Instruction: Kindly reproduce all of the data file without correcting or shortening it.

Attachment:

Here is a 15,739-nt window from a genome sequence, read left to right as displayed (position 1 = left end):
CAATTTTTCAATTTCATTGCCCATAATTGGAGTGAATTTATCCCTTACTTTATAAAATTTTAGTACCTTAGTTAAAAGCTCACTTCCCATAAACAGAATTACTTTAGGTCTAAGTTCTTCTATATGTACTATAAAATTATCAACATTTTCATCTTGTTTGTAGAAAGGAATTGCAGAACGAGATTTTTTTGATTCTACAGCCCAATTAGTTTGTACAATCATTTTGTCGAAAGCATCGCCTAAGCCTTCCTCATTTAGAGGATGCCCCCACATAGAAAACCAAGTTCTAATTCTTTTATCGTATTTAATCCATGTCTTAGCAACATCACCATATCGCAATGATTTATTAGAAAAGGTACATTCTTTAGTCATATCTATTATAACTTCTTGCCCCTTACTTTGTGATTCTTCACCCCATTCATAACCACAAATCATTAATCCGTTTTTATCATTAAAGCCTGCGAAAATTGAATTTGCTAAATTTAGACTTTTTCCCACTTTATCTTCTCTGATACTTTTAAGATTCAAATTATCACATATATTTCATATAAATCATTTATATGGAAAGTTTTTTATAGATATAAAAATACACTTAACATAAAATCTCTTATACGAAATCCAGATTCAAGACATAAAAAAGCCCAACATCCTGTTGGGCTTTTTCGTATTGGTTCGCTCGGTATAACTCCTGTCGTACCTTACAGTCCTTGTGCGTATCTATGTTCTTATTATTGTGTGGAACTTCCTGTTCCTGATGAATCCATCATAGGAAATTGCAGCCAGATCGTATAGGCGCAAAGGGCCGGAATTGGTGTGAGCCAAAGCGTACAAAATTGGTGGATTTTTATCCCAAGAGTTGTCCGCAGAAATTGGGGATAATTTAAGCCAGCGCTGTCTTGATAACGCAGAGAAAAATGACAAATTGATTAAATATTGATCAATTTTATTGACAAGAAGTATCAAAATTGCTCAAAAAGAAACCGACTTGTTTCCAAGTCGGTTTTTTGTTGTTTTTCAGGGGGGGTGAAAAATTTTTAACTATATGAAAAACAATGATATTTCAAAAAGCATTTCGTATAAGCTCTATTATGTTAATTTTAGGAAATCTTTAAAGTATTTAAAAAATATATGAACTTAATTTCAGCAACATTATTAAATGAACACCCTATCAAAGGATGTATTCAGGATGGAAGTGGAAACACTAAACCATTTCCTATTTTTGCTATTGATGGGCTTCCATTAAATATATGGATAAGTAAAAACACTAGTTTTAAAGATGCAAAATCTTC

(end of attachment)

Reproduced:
Here is a 15,739-nt window from a genome sequence, read left to right as displayed (position 1 = left end):
CAATTTTTCAATTTCATTGCCCATAATTGGAGTGAATTTATCCCTTACTTTATAAAATTTTAGTACCTTAGTTAAAAGCTCACTTCCCATAAACAGAATTACTTTAGGTCTAAGTTCTTCTATATGTACTATAAAATTATCAACATTTTCATCTTGTTTGTAGAAAGGAATTGCAGAACGAGATTTTTTTGATTCTACAGCCCAATTAGTTTGTACAATCATTTTGTCGAAAGCATCGCCTAAGCCTTCCTCATTTAGAGGATGCCCCCACATAGAAAACCAAGTTCTAATTCTTTTATCGTATTTAATCCATGTCTTAGCAACATCACCATATCGCAATGATTTATTAGAAAAGGTACATTCTTTAGTCATATCTATTATAACTTCTTGCCCCTTACTTTGTGATTCTTCACCCCATTCATAACCACAAATCATTAATCCGTTTTTATCATTAAAGCCTGCGAAAATTGAATTTGCTAAATTTAGACTTTTTCCCACTTTATCTTCTCTGATACTTTTAAGATTCAAATTATCACATATATTTCATATAAATCATTTATATGGAAAGTTTTTTATAGATATAAAAATACACTTAACATAAAATCTCTTATACGAAATCCAGATTCAAGACATAAAAAAGCCCAACATCCTGTTGGGCTTTTTCGTATTGGTTCGCTCGGTATAACTCCTGTCGTACCTTACAGTCCTTGTGCGTATCTATGTTCTTATTATTGTGTGGAACTTCCTGTTCCTGATGAATCCATCATAGGAAATTGCAGCCAGATCGTATAGGCGCAAAGGGCCGGAATTGGTGTGAGCCAAAGCGTACAAAATTGGTGGATTTTTATCCCAAGAGTTGTCCGCAGAAATTGGGGATAATTTAAGCCAGCGCTGTCTTGATAACGCAGAGAAAAATGACAAATTGATTAAATATTGATCAATTTTATTGACAAGAAGTATCAAAATTGCTCAAAAAGAAACCGACTTGTTTCCAAGTCGGTTTTTTGTTGTTTTTCAGGGGGGGTGAAAAATTTTTAACTATATGAAAAACAATGATATTTCAAAAAGCATTTCGTATAAGCTCTATTATGTTAATTTTAGGAAATCTTTAAAGTATTTAAAAAATATATGAACTTAATTTCAGCAACATTATTAAATGAACACCCTATCAAAGGATGTATTCAGGATGGAAGTGGAAACACTAAACCATTTCCTATTTTTGCTATTGATGGGCTTCCATTAAATATATGGATAAGTAAAAACACTAGTTTTAAAGATGCAAAATCTTC